The aim of the present paper will be to investigate the circumstances under which an irreversible dissipation of the kinetic energy into heat is generated by the dynamical tides in close binary systems if (a) their orbit is eccentric; (b) the axial rotation of the components is not synchronized with the revolution; or (c) the equatorial planes are inclined to that of the orbit.
In Section 2 the explicit form of the viscous dissipation function will be set up in terms of the velocity-components of spheroidal deformation arising from the tides; in Section 3, the principal partial tides contributing to the dissipation will be detailed; Section 4 will be devoted to a determination of the extent of stellar viscosity — both gas and radiative; while in the concluding Section 5 quantitative estimates will be given of the actual rate at which the kinetic energy of dynamical tides gets dissipated into heat by viscous friction in stellar plasma.
The results disclose that the amount of heat produced per unit time by tidal interaction between components of actual close binaries equals only about 10−10th part of their nuclear energy production; and cannot, therefore, affect the internal structure of evolution of the constituent stars to any appreciable extent. Moreover, it is shown that the kinetic energy of their axial rotation can be influenced by tidal friction only on a nuclear, rather than gravitational (Kelvin) time-scale — as long as plasma or radiative viscosity constitute the sole sources of dissipation. However, the emergence of turbulent viscosity in secondary components of late spectral types, which have evolved away from the Main Sequence, can accelerate the dissipation 105–106 times, and thus give rise to appreciable changes in the elements of the system (particularly, in the orbital periods) over time intervals of the order of 105–106 years. Lastly, it is pointed out that, in close binary systems consisting of a pair of white dwarfs, a dissipation of the kinetic energy through viscous tides in degenerate fermion-gas could produce enough heat to account, by itself, for the observed luminosity of such objects.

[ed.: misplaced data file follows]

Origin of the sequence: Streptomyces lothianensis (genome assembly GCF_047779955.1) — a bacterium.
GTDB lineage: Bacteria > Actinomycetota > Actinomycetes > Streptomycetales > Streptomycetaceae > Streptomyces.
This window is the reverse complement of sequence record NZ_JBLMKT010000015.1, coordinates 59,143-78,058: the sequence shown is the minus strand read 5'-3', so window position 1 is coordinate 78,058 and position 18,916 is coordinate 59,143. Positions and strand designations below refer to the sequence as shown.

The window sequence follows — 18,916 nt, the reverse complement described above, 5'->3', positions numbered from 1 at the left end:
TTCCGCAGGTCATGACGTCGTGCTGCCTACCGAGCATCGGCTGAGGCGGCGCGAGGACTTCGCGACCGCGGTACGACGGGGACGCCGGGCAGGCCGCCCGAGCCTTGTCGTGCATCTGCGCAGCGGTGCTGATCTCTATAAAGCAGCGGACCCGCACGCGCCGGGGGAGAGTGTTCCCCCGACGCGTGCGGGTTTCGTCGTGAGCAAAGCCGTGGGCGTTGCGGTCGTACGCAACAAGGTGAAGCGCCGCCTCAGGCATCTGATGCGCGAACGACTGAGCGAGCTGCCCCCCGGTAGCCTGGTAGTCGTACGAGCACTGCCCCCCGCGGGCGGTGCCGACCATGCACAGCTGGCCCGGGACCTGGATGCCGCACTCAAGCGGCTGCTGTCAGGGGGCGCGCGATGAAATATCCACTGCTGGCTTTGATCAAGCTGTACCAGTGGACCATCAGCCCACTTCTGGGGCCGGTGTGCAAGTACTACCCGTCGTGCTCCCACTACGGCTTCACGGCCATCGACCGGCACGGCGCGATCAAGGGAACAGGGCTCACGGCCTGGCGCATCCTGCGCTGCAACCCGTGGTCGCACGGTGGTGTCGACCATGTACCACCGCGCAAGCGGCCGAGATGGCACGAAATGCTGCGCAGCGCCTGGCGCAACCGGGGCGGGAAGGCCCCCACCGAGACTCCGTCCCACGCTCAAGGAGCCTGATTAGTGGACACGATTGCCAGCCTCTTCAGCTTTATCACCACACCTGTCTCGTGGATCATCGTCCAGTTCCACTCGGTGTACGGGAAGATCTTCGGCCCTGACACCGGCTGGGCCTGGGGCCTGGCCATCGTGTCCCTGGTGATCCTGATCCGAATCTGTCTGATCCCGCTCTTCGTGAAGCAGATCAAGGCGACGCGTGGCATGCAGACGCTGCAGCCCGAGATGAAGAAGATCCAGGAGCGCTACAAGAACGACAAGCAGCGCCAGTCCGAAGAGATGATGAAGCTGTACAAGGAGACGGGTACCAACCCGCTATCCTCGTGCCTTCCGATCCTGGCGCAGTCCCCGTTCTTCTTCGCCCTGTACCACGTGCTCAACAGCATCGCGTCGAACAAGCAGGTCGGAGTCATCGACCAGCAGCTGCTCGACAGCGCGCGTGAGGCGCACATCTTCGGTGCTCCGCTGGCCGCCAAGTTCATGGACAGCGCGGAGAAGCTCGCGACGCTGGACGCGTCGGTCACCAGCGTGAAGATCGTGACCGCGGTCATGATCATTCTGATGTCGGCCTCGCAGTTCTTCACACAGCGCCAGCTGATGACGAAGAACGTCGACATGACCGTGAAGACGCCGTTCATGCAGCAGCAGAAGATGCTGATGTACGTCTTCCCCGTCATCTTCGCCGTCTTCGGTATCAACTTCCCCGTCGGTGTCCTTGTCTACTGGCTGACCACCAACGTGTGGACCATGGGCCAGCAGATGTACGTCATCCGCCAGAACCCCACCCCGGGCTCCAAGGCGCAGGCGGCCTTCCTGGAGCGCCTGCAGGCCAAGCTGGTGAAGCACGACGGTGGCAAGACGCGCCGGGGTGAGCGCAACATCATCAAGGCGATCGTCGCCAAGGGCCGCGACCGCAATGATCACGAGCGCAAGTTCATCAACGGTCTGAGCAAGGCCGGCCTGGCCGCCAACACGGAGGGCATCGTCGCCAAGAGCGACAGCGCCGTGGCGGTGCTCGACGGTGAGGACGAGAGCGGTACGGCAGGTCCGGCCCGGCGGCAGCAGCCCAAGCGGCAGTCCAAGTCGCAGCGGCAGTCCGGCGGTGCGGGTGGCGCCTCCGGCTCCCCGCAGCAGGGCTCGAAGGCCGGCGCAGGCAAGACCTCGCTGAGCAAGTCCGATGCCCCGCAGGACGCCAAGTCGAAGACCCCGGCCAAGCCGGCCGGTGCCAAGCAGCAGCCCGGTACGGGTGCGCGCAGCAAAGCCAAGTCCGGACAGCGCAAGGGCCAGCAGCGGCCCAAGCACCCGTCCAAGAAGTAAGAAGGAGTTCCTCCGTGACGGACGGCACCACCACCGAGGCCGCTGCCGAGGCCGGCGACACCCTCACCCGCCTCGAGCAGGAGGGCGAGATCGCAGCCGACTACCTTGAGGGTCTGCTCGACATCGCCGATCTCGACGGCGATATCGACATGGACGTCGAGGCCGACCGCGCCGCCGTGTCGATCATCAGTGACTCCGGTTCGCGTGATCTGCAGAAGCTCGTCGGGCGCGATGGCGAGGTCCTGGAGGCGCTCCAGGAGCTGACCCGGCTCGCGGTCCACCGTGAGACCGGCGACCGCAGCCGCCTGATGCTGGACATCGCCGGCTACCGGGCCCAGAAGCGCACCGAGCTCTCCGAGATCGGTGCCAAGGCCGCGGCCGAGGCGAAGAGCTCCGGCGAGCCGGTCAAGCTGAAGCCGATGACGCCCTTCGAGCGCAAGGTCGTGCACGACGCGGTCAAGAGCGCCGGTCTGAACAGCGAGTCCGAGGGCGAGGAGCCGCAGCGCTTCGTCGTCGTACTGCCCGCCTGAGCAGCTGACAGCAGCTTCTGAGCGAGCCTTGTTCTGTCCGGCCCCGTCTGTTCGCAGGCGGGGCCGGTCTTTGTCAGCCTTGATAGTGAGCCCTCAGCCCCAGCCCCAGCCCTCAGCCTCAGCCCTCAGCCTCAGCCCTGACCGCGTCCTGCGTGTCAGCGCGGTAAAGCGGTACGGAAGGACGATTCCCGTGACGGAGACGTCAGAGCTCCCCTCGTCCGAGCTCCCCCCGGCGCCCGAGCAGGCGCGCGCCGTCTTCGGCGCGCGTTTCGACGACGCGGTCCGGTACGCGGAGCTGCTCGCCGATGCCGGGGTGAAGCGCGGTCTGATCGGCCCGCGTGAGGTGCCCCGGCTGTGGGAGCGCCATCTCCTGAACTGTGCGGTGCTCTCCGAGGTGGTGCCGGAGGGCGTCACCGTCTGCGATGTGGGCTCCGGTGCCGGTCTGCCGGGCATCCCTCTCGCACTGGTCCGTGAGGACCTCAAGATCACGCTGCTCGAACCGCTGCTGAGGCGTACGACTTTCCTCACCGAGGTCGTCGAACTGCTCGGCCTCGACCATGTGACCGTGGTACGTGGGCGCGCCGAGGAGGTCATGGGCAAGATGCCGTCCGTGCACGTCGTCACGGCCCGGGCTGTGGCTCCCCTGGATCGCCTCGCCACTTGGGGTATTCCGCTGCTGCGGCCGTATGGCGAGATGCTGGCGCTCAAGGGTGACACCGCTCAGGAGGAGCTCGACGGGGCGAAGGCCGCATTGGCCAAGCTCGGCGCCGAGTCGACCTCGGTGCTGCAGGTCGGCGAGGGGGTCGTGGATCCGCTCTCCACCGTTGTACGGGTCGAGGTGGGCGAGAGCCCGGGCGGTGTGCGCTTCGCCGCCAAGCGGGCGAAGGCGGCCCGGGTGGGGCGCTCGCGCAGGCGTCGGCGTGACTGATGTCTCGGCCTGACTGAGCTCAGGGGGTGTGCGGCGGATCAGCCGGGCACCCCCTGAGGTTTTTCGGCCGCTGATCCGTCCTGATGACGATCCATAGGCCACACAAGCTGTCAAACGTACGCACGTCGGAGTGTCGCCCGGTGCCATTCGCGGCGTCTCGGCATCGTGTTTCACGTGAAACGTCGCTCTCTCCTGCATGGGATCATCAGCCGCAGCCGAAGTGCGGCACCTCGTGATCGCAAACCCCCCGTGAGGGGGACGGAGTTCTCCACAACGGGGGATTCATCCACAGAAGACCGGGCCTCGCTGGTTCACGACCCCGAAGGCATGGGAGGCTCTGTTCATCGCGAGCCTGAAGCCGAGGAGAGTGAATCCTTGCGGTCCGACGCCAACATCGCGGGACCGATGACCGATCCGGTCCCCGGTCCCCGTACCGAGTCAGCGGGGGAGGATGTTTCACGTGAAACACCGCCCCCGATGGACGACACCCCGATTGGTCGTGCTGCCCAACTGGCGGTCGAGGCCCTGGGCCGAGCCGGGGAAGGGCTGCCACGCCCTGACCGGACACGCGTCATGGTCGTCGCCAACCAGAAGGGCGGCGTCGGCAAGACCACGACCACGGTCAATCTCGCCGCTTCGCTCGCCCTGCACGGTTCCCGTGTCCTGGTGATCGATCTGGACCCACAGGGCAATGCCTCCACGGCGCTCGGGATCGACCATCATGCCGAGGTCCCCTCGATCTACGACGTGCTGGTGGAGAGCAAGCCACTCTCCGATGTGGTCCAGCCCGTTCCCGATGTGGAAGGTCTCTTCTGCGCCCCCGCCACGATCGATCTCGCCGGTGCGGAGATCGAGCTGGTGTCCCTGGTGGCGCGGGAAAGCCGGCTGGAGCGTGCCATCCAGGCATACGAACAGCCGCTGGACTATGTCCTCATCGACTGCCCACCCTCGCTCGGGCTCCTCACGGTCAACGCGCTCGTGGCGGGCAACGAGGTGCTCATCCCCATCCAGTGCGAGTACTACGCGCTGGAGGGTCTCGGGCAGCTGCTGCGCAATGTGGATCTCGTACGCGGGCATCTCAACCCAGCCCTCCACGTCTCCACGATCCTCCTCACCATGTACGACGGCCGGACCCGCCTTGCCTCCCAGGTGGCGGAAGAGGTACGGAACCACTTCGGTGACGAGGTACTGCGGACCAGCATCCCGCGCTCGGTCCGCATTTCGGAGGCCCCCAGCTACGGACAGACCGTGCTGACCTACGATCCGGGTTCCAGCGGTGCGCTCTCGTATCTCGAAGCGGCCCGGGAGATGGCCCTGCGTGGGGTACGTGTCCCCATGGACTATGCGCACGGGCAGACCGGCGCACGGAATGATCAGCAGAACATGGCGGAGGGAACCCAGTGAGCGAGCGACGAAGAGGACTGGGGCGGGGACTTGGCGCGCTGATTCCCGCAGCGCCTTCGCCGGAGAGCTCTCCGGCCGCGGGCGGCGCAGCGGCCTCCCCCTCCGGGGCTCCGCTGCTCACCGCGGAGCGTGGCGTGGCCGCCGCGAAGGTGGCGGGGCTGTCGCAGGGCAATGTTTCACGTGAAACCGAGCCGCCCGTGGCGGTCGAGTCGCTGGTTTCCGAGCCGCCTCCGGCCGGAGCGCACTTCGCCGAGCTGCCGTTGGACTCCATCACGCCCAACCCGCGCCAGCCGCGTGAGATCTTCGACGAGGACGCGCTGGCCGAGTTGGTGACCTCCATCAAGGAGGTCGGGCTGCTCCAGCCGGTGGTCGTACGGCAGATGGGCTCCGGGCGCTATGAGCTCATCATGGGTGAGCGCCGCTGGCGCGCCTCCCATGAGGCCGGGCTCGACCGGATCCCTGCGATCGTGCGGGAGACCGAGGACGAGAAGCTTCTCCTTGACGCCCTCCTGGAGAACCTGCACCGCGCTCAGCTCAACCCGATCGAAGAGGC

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Kopal, Z. Dynamical tides in close binary systems. Astrophys Space Sci 1, 411–423 (1968). https://doi.org/10.1007/BF00658765
- Axial Rotation
- Viscous Dissipation
- Spectral Type
- Dissipation Function
- Secondary Component